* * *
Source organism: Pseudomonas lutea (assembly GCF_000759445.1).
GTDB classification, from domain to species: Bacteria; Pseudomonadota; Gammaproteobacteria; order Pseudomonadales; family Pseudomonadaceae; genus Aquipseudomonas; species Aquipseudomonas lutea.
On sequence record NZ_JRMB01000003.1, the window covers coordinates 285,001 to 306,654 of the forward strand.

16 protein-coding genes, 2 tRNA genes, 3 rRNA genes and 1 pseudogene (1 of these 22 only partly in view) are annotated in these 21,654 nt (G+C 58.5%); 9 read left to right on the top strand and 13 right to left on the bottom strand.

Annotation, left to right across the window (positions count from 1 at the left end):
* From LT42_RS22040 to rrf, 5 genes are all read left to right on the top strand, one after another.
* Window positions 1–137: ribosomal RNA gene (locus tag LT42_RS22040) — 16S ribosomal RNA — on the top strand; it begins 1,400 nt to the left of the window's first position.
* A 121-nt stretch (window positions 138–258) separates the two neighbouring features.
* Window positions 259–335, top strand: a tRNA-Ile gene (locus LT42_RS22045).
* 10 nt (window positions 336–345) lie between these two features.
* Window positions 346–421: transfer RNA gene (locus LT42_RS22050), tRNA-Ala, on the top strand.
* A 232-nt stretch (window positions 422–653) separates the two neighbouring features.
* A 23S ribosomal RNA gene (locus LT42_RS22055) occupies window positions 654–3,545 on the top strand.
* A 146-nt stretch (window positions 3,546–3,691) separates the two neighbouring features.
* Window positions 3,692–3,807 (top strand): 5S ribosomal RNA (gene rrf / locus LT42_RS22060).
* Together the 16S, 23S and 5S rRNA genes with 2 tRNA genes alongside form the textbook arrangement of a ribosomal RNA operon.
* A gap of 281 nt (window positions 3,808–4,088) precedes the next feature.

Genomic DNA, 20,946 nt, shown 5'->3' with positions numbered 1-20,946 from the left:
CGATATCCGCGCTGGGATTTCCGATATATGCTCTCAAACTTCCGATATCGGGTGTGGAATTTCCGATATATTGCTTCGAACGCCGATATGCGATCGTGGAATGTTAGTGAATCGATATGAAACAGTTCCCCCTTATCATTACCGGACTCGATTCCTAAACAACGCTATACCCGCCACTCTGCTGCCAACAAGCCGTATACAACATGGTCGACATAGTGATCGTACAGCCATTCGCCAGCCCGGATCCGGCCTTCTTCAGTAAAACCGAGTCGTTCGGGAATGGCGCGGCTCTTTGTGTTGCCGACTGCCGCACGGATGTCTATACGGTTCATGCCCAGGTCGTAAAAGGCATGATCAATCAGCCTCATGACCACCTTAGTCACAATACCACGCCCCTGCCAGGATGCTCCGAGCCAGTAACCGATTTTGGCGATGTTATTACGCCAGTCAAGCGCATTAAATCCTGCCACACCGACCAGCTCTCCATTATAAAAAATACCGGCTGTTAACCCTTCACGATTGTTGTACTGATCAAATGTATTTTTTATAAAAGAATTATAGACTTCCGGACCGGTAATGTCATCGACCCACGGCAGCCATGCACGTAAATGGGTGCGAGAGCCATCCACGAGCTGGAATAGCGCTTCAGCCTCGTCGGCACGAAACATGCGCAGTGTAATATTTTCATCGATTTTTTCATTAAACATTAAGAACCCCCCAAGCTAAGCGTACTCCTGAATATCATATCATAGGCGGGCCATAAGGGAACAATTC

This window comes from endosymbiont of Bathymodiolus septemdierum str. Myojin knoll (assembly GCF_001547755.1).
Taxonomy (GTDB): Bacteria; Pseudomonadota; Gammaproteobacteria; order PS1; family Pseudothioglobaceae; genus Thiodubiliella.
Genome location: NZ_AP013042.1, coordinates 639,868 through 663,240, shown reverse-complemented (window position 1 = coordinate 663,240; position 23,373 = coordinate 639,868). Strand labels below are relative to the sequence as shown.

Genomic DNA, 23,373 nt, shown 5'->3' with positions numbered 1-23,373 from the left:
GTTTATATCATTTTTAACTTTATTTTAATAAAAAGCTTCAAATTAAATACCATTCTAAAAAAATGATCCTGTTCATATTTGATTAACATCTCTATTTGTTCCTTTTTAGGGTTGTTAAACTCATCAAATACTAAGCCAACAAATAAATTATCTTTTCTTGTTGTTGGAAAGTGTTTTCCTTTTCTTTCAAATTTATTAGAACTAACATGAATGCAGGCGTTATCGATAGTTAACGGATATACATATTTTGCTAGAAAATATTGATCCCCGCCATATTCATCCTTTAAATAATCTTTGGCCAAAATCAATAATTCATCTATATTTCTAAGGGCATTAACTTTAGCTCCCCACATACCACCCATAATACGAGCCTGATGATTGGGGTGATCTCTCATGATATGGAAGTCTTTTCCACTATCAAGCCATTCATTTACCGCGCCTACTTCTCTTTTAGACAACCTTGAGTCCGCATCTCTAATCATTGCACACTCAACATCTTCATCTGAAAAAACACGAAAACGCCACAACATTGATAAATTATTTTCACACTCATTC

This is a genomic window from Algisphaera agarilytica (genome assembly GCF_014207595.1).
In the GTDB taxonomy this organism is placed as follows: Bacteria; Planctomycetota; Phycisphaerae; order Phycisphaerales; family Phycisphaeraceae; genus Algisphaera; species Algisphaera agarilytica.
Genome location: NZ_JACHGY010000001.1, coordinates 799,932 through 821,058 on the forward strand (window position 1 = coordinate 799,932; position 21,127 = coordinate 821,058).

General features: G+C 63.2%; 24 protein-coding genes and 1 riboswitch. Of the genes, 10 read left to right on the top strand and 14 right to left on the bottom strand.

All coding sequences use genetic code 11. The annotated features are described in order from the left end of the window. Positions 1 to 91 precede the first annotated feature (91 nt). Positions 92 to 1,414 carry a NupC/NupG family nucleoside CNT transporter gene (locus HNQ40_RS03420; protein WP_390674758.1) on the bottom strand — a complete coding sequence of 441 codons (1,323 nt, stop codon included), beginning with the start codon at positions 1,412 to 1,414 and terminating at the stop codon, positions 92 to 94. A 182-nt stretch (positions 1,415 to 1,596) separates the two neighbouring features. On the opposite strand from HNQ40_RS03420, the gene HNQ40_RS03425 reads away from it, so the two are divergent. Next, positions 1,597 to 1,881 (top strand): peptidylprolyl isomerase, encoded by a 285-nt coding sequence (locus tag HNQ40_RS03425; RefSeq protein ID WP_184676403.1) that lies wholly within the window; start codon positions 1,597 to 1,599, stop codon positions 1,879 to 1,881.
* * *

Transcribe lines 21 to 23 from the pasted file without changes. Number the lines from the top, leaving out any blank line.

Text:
Taxonomy (GTDB): Bacteria; Pseudomonadota; Gammaproteobacteria; order PS1; family Pseudothioglobaceae; genus Thiodubiliella.
Genome location: NZ_AP013042.1, coordinates 639,868 through 663,240, shown reverse-complemented (window position 1 = coordinate 663,240; position 23,373 = coordinate 639,868). Strand labels below are relative to the sequence as shown.

Genomic DNA, 23,373 nt, shown 5'->3' with positions numbered 1-23,373 from the left: